I had an unpleasant childhood.
I’m quite sure that anyone who has read The Book of Paul has already come to that not-so-startling conclusion. As William, the narrator, states in the chapter Sob Story:
“Everybody wants the back story. Everyone wants to know how people “got that way.” Personally, I don’t think explanations help very much. They certainly didn’t help with me. I went to therapy for years, digging up all the worms and green goop that were supposed to free me from my demons. The results were less than liberating. I’m not saying I had it worse than Martin, but it was quite horrible in its own way…in its own special way. I won’t go into it now; you’ve already been through enough. Let’s just say it was bad. Take my word for it.”
I write fiction. Mostly. William isn’t “me” any more than Paul, Martin or Rose.The Book of Paul is not a memoir. I’m not likely to ever write one. I loathed writing my author bio, what little there is of it. I’ll pay a publicist to do it at some point. I don’t enjoy the spotlight. I don’t enjoy doing readings. I suppose this is the way I’ll gradually fill out the cursed About Me section of this website/blog.
“I” like to poke my head out in other, more oblique, ways. One of my favorite short non-action chapters is called Pseudonym, which opens the second half of the book:
“I am William’s soul. I am writing this Book from a place you can’t imagine. I found this story rendered whole, complete. It was there before I started.
I dole it out in drips and drabs. Sometimes he listens. Sometimes not. It doesn’t matter. It will all come out eventually. Unraveling, thread by thread.
I am the machine that makes his dreams. I make them fierce and thrilling. Sometimes I tell him things I wish I could take back again. I see the trouble they cause. I watch from my way, way far-off place. I see him try so hard to be good.
I keep talking and he keeps writing. I can’t stop it. He can’t stop it.
Even if I could…make it nicer…make it happy…make it safe…I still wouldn’t.
Because I have to tell you…I really like it this way.”
Creepy. Which is not to say I’m a creep. Or even creep-y. My first visit with an agent who enjoyed The Book of Paul, began with him saying, as we shook hands, “Oh my god…I can’t believe it. You’re…normal.”
Well, yes and no. I don’t have any ink or piercings. I don’t live in the East Village, where The Book of Paul is set. Very dark things happened when I lived there in the ‘80s and ‘90s — things I saw and did…places I went…events that inspired this book. Today I live in a very nice loft in a very nice neighborhood with my wonderful wife and two incredible children. Family means more to me than anything. I’m a good dad.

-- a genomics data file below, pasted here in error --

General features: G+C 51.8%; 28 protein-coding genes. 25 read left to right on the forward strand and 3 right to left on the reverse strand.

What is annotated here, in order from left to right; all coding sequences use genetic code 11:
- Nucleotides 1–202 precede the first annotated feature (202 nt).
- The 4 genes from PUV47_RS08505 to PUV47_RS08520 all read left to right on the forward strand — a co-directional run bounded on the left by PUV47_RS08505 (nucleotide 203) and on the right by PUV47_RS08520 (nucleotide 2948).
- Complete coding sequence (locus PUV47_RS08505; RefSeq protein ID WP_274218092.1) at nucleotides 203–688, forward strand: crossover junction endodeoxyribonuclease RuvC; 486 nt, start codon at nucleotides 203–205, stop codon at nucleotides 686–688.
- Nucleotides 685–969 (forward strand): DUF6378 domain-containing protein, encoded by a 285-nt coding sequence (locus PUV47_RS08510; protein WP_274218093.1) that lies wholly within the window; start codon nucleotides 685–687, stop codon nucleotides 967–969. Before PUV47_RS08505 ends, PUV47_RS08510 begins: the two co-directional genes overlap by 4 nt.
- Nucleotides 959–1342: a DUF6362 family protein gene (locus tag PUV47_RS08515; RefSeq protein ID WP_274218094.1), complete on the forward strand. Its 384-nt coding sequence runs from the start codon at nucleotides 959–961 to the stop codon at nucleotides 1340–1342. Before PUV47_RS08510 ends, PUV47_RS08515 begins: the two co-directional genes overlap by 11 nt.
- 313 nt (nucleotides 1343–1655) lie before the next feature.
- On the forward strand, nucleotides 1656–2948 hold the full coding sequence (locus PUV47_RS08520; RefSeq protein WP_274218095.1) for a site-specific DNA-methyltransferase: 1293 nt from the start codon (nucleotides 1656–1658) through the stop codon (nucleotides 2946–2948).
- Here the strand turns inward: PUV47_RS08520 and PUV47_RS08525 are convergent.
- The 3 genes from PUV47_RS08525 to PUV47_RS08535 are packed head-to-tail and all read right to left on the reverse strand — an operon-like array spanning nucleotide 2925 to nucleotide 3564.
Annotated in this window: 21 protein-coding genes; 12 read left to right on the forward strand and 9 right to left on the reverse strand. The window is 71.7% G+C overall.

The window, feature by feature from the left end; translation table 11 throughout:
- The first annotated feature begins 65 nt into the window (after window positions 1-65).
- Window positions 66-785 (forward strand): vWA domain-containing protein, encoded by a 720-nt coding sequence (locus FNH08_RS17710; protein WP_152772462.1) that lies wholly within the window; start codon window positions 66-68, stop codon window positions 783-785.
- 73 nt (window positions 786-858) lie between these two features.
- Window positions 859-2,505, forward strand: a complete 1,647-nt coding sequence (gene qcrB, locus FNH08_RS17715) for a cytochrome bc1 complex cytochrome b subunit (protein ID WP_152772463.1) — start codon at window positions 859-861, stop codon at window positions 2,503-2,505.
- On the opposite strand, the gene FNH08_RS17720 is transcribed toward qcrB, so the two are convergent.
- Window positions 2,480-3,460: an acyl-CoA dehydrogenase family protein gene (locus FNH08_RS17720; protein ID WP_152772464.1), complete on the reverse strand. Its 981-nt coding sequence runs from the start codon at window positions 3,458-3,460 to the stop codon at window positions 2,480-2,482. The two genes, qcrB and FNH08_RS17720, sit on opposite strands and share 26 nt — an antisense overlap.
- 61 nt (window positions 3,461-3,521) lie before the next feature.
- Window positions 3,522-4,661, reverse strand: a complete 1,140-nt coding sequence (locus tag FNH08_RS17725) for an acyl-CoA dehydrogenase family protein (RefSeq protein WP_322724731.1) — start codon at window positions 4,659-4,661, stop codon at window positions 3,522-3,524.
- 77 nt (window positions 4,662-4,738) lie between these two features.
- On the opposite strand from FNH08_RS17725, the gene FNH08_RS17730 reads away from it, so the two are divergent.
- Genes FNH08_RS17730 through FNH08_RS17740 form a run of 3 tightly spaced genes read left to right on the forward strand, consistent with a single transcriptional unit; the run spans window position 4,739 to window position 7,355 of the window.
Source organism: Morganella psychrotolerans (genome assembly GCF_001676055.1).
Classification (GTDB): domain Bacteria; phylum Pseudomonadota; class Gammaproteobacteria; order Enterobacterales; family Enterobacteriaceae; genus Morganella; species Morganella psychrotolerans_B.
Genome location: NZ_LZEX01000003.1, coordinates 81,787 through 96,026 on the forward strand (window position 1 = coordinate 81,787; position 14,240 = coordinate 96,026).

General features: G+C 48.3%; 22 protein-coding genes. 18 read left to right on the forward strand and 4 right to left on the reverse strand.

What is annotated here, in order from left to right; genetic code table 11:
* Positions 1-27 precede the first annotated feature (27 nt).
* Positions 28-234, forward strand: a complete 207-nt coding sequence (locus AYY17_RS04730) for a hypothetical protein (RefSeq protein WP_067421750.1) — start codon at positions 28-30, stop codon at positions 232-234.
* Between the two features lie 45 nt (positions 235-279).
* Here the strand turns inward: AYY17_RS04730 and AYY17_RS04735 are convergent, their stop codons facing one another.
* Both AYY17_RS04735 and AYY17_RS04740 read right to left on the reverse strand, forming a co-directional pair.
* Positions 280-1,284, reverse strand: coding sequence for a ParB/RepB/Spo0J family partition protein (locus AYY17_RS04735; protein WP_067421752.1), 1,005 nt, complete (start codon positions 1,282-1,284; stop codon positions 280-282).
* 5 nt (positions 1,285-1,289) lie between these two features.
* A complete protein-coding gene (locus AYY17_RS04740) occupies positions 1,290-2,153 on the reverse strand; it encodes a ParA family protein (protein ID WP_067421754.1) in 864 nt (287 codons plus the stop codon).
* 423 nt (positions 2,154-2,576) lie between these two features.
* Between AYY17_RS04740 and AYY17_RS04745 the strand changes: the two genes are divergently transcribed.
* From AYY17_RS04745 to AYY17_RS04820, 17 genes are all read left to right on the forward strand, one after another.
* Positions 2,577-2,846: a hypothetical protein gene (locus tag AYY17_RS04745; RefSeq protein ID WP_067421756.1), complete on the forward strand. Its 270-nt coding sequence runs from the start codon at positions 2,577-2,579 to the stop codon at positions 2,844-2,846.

My parent’s never told me anything about my Irish heritage. The Book of Paul was my way of trying to make sense out of the way my parents behaved – or why they even bothered having children in the first place. One time when I asked my mother what her father was like, in an effort to understand where I “came from” and how “she got that way”, she immediately broke down, sobbing uncontrollably:
“He was…a…bastard!” she sputtered, immediately followed by father’s contribution to the conversation: “Gooddam it! Why are you upsetting your mother?”
So much for exploring my roots. The truth is, I know nothing of Ireland and the Irish people other than what I’ve read and how I saw most of older relatives behaving — which was typically cruel, cold and withholding – except for a few kind, loving, funny ones, mostly women, like my Aunt Norine, who was my salvation. In The Book of Paul, I created my own mythology to explain what I was never told. I do know this: my grandmother was born in County Clare. I have dual (duel?) citizenship. Yet, I haven’t been there. I will someday. I will go with my family. I will hope we don’t get stoned by my very distant relatives for the things I have written about The Church.
Today is Father’s Day. I will spend the day doing something fun and relaxing and joyous with my treasured family. Paul, the ultimate bad dad, would be absolutely appalled. My own father would be…well, who knows how he’d be feeling. He’s been dead a long time. Can’t say I miss him, but he is in my thoughts. ‘Nuff said.
Happy Father’s Day one and all!